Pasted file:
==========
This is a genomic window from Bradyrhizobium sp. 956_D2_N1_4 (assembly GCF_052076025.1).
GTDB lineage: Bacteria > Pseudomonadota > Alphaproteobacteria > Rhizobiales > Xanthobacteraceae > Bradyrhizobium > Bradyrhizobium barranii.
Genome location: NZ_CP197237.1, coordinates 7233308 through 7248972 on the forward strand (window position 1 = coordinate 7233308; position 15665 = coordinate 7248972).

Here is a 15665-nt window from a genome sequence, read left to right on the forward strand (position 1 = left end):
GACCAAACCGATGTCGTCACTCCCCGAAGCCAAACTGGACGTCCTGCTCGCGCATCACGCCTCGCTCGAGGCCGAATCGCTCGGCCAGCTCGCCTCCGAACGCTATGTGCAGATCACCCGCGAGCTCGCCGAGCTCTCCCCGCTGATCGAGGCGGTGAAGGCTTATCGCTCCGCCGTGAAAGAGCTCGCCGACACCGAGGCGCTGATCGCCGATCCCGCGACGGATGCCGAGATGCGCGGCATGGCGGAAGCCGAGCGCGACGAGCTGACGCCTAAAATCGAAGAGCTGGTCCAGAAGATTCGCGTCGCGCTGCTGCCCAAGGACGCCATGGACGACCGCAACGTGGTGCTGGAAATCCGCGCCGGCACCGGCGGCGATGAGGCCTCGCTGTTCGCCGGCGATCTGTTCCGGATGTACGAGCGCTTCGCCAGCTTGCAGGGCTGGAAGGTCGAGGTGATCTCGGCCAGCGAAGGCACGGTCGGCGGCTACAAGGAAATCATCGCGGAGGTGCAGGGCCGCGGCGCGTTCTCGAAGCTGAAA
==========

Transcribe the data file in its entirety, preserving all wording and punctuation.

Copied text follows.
This is a genomic window from Bradyrhizobium sp. 956_D2_N1_4 (assembly GCF_052076025.1).
GTDB lineage: Bacteria > Pseudomonadota > Alphaproteobacteria > Rhizobiales > Xanthobacteraceae > Bradyrhizobium > Bradyrhizobium barranii.
Genome location: NZ_CP197237.1, coordinates 7233308 through 7248972 on the forward strand (window position 1 = coordinate 7233308; position 15665 = coordinate 7248972).

Here is a 15665-nt window from a genome sequence, read left to right on the forward strand (position 1 = left end):
GACCAAACCGATGTCGTCACTCCCCGAAGCCAAACTGGACGTCCTGCTCGCGCATCACGCCTCGCTCGAGGCCGAATCGCTCGGCCAGCTCGCCTCCGAACGCTATGTGCAGATCACCCGCGAGCTCGCCGAGCTCTCCCCGCTGATCGAGGCGGTGAAGGCTTATCGCTCCGCCGTGAAAGAGCTCGCCGACACCGAGGCGCTGATCGCCGATCCCGCGACGGATGCCGAGATGCGCGGCATGGCGGAAGCCGAGCGCGACGAGCTGACGCCTAAAATCGAAGAGCTGGTCCAGAAGATTCGCGTCGCGCTGCTGCCCAAGGACGCCATGGACGACCGCAACGTGGTGCTGGAAATCCGCGCCGGCACCGGCGGCGATGAGGCCTCGCTGTTCGCCGGCGATCTGTTCCGGATGTACGAGCGCTTCGCCAGCTTGCAGGGCTGGAAGGTCGAGGTGATCTCGGCCAGCGAAGGCACGGTCGGCGGCTACAAGGAAATCATCGCGGAGGTGCAGGGCCGCGGCGCGTTCTCGAAGCTGAAA